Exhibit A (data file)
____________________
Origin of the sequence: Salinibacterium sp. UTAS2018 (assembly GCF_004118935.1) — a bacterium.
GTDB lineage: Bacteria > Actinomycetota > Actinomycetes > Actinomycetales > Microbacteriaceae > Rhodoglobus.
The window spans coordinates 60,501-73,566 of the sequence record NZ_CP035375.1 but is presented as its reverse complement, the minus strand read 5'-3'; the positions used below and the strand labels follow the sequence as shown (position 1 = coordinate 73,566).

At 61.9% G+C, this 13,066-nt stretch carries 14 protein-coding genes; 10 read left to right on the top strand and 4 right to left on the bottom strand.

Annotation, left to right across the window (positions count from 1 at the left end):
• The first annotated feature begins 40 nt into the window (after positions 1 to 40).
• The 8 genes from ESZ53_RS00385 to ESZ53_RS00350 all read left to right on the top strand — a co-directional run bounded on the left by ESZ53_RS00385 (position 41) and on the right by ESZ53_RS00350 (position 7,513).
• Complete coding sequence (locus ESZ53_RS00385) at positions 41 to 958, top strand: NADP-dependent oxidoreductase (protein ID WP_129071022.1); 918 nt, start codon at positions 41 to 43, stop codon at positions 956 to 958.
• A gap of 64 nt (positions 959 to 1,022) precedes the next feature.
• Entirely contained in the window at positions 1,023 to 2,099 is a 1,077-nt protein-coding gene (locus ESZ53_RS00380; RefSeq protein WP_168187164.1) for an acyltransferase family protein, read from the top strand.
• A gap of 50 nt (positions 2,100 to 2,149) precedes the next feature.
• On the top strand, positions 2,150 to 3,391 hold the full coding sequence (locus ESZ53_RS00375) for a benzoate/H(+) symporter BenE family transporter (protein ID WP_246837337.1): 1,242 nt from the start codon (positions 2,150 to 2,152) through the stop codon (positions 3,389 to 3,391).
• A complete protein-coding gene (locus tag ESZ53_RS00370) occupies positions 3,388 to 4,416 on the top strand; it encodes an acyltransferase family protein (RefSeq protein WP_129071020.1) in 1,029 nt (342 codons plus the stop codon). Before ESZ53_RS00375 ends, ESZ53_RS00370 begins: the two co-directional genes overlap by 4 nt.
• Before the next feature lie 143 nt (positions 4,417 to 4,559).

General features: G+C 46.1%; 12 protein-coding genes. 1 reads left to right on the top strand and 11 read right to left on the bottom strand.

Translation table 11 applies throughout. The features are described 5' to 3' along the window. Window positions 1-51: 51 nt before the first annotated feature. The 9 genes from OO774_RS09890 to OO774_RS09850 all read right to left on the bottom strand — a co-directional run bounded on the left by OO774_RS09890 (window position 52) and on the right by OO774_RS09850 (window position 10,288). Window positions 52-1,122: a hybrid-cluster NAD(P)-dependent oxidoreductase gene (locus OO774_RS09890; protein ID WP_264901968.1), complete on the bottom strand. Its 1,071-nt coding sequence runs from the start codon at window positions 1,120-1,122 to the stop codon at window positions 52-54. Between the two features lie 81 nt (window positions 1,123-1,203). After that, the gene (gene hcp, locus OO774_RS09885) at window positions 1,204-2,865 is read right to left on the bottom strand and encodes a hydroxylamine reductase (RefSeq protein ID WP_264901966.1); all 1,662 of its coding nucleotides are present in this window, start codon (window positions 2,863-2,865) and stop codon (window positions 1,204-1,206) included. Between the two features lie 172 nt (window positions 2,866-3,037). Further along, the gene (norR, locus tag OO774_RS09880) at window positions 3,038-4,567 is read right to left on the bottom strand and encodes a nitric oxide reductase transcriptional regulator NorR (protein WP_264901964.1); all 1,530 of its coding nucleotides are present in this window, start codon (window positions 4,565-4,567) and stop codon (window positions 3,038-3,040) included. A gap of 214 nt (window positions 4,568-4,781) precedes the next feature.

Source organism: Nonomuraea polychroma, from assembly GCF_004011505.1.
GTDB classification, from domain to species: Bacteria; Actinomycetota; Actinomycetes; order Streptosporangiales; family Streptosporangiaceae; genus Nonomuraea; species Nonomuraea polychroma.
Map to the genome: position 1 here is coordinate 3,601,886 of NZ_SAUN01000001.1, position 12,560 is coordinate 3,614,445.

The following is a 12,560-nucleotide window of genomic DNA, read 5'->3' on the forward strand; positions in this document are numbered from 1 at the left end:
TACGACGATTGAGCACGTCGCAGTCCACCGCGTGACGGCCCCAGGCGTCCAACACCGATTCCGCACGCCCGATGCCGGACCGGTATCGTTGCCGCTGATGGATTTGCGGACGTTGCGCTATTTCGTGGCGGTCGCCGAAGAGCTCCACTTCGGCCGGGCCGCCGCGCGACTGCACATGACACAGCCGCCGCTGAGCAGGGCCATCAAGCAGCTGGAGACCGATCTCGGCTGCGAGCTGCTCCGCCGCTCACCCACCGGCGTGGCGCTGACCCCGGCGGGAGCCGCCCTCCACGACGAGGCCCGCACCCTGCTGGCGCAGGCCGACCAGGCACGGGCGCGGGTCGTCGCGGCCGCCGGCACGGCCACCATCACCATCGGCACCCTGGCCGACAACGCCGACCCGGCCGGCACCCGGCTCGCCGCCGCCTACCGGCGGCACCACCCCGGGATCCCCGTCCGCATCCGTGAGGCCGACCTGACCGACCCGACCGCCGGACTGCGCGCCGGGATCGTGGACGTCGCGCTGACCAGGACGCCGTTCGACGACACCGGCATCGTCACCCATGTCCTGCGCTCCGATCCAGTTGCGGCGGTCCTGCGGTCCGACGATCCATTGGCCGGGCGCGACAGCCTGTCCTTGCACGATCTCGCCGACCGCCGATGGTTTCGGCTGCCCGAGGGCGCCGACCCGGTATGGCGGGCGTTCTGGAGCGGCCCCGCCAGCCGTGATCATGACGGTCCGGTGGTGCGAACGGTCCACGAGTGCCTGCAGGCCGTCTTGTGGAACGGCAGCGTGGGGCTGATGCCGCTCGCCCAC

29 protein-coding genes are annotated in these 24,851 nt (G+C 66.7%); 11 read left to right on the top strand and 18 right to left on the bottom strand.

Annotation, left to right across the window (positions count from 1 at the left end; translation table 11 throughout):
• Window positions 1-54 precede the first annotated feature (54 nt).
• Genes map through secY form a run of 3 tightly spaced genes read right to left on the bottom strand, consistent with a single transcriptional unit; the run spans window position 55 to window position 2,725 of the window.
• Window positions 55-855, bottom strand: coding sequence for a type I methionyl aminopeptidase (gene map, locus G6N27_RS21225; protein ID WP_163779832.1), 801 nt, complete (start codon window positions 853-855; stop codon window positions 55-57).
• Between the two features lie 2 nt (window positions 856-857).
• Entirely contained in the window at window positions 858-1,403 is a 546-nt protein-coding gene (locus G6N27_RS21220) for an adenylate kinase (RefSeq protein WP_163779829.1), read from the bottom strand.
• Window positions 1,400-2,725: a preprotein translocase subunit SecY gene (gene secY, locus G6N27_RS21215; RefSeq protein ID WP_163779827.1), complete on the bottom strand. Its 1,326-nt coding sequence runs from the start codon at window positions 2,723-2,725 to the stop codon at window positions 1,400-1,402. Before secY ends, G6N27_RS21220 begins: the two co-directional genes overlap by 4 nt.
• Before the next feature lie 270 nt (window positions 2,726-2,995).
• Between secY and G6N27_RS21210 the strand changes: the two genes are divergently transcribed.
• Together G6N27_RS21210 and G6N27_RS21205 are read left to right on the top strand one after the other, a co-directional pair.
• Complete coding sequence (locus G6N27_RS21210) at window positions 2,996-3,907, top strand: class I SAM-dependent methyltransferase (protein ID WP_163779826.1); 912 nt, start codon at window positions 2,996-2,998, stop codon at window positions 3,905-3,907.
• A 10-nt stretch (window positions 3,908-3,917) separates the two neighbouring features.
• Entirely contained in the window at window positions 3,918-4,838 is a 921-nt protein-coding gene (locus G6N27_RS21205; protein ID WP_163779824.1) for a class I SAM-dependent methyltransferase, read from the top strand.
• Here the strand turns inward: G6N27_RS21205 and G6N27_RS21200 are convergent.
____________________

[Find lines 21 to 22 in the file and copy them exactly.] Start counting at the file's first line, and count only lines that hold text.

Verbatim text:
TACGACGATTGAGCACGTCGCAGTCCACCGCGTGACGGCCCCAGGCGTCCAACACCGATTCCGCACGCCCGATGCCGGACCGGTATCGTTGCCGCTGATGGATTTGCGGACGTTGCGCTATTTCGTGGCGGTCGCCGAAGAGCTCCACTTCGGCCGGGCCGCCGCGCGACTGCACATGACACAGCCGCCGCTGAGCAGGGCCATCAAGCAGCTGGAGACCGATCTCGGCTGCGAGCTGCTCCGCCGCTCACCCACCGGCGTGGCGCTGACCCCGGCGGGAGCCGCCCTCCACGACGAGGCCCGCACCCTGCTGGCGCAGGCCGACCAGGCACGGGCGCGGGTCGTCGCGGCCGCCGGCACGGCCACCATCACCATCGGCACCCTGGCCGACAACGCCGACCCGGCCGGCACCCGGCTCGCCGCCGCCTACCGGCGGCACCACCCCGGGATCCCCGTCCGCATCCGTGAGGCCGACCTGACCGACCCGACCGCCGGACTGCGCGCCGGGATCGTGGACGTCGCGCTGACCAGGACGCCGTTCGACGACACCGGCATCGTCACCCATGTCCTGCGCTCCGATCCAGTTGCGGCGGTCCTGCGGTCCGACGATCCATTGGCCGGGCGCGACAGCCTGTCCTTGCACGATCTCGCCGACCGCCGATGGTTTCGGCTGCCCGAGGGCGCCGACCCGGTATGGCGGGCGTTCTGGAGCGGCCCCGCCAGCCGTGATCATGACGGTCCGGTGGTGCGAACGGTCCACGAGTGCCTGCAGGCCGTCTTGTGGAACGGCAGCGTGGGGCTGATGCCGCTCGCCCAC

29 protein-coding genes are annotated in these 24,851 nt (G+C 66.7%); 11 read left to right on the top strand and 18 right to left on the bottom strand.